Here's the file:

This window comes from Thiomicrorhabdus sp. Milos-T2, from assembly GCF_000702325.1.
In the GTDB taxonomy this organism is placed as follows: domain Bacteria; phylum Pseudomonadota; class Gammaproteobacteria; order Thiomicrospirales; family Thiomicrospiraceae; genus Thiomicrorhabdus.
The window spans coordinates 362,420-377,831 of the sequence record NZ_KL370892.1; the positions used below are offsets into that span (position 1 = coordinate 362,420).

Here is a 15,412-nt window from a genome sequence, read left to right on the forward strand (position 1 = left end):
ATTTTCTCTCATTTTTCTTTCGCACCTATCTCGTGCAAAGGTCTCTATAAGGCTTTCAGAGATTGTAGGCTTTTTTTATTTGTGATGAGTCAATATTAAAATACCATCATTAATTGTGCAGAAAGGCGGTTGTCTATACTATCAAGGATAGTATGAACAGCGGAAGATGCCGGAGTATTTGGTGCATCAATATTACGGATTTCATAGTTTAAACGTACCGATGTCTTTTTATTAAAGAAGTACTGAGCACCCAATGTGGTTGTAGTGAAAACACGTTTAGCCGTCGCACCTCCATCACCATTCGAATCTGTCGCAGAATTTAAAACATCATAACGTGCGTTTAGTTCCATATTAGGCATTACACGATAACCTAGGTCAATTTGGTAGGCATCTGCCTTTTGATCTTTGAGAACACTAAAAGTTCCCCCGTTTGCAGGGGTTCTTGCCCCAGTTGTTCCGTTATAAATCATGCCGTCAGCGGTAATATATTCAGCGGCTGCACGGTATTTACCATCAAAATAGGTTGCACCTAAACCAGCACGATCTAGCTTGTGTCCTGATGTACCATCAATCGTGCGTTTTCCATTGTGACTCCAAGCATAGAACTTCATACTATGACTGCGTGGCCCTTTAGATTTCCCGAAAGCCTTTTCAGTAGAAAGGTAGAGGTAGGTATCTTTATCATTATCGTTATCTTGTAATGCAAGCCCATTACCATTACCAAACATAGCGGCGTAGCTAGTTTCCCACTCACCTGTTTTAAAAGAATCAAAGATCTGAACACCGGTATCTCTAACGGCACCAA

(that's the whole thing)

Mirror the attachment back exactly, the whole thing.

This window comes from Thiomicrorhabdus sp. Milos-T2, from assembly GCF_000702325.1.
In the GTDB taxonomy this organism is placed as follows: domain Bacteria; phylum Pseudomonadota; class Gammaproteobacteria; order Thiomicrospirales; family Thiomicrospiraceae; genus Thiomicrorhabdus.
The window spans coordinates 362,420-377,831 of the sequence record NZ_KL370892.1; the positions used below are offsets into that span (position 1 = coordinate 362,420).

Here is a 15,412-nt window from a genome sequence, read left to right on the forward strand (position 1 = left end):
ATTTTCTCTCATTTTTCTTTCGCACCTATCTCGTGCAAAGGTCTCTATAAGGCTTTCAGAGATTGTAGGCTTTTTTTATTTGTGATGAGTCAATATTAAAATACCATCATTAATTGTGCAGAAAGGCGGTTGTCTATACTATCAAGGATAGTATGAACAGCGGAAGATGCCGGAGTATTTGGTGCATCAATATTACGGATTTCATAGTTTAAACGTACCGATGTCTTTTTATTAAAGAAGTACTGAGCACCCAATGTGGTTGTAGTGAAAACACGTTTAGCCGTCGCACCTCCATCACCATTCGAATCTGTCGCAGAATTTAAAACATCATAACGTGCGTTTAGTTCCATATTAGGCATTACACGATAACCTAGGTCAATTTGGTAGGCATCTGCCTTTTGATCTTTGAGAACACTAAAAGTTCCCCCGTTTGCAGGGGTTCTTGCCCCAGTTGTTCCGTTATAAATCATGCCGTCAGCGGTAATATATTCAGCGGCTGCACGGTATTTACCATCAAAATAGGTTGCACCTAAACCAGCACGATCTAGCTTGTGTCCTGATGTACCATCAATCGTGCGTTTTCCATTGTGACTCCAAGCATAGAACTTCATACTATGACTGCGTGGCCCTTTAGATTTCCCGAAAGCCTTTTCAGTAGAAAGGTAGAGGTAGGTATCTTTATCATTATCGTTATCTTGTAATGCAAGCCCATTACCATTACCAAACATAGCGGCGTAGCTAGTTTCCCACTCACCTGTTTTAAAAGAATCAAAGATCTGAACACCGGTATCTCTAACGGCACCAA